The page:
If you’re still doing HIPAA audits the old-fashioned way with pen and paper, you’re missing out on valuable time savings, and you could be making critical errors in the back-end reporting of healthcare compliance audit information.
Cyberattacks. It’s rare to turn on the news without hearing about a major organization that has become the victim of an online assault. Unfortunately, much more cybercrime is taking place under the media’s radar, and large corporations and national governments aren’t the only targets. Local governments, small business and healthcare organizations are prime targets for attackers.
As sensitive data breaches become increasingly commonplace, many individuals are seeking to hold breached organizations responsible for the violation of their privacy. As a result, class- action lawsuits have emerged as a popular trend in the world of data breach litigation. With the rapid increase in this type of legal action, healthcare organizations must take measures to prevent data breaches. The first step to prevention is understanding why class-action lawsuits are on the rise as a response to data breaches.
Medical device cybersecurity has become significantly more important in the age of digital health. There are essential actions health systems must take to protect themselves – and their patients. This blog offers 5 guidelines to evaluate and maintain your medical device cybersecurity.
Business associate assessments are notoriously burdensome and time consuming for both covered entity and the business associate (BA). But the typical 300-question survey can be significantly narrowed by focusing on the most critical and problematic issues.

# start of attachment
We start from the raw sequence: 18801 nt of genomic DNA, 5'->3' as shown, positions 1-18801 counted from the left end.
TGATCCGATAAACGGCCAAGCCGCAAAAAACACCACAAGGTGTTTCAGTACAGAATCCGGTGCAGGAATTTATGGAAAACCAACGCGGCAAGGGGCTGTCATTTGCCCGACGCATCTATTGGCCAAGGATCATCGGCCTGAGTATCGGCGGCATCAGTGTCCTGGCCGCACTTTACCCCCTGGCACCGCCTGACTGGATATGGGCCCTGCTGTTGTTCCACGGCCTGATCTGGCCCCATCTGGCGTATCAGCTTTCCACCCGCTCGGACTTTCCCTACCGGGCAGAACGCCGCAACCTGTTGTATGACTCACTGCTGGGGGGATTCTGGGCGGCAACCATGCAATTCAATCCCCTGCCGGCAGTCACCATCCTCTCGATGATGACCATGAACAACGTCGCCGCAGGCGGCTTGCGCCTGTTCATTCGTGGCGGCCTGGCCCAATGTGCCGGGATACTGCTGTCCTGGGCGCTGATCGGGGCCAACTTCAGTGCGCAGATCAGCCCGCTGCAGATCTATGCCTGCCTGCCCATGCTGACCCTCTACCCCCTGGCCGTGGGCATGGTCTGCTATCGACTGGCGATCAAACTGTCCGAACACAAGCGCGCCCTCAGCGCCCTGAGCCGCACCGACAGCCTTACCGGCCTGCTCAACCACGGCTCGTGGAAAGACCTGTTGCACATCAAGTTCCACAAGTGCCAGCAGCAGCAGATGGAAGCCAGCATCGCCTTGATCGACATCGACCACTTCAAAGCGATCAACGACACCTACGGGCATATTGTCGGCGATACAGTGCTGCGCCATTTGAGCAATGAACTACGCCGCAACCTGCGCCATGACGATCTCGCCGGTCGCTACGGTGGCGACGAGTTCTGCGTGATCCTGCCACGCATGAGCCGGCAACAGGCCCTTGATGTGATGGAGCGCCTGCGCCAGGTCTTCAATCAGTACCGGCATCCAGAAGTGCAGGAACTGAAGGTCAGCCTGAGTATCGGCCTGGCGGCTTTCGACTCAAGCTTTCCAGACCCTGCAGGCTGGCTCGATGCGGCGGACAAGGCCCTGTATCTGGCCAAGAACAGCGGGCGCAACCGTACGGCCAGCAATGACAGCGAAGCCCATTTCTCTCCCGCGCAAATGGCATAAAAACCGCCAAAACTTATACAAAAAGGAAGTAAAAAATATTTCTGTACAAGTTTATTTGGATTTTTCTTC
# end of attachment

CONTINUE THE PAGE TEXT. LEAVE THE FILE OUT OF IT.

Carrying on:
The General Data Protection Regulation (GDPR) is the European Union (EU) regulation on privacy and security of personally identifiable information (PII). It goes into effect on May 25, 2018. This blog provides an important comparison between GDPR and HIPAA.
Healthcare organizations and their third party vendors have an obligation to the federal government and their patients to abide by the HIPAA regulations. Unfortunately the very foundation of social media opposes everything in relation to the privacy, security, and confidentiality of information. Social media allows for anyone to see your organizations information, at any time, in any part of the world.
We are starting to see Chief Information Security Officers (CISOs) reporting outside of Information Technology (IT). This makes sense because the CISO needs to be able to audit the IT controls and give an unbiased report to senior management.
We read about healthcare organizations that get fined by the OCR for basically doing nothing, meaning that they have a general lack of evidence of due diligence for HIPAA.
Reviewing some of the largest fines can help healthcare organizations learn how to avoid them should an incident occur. Many experts say that it isn’t IF an incident will occur, it’s WHEN.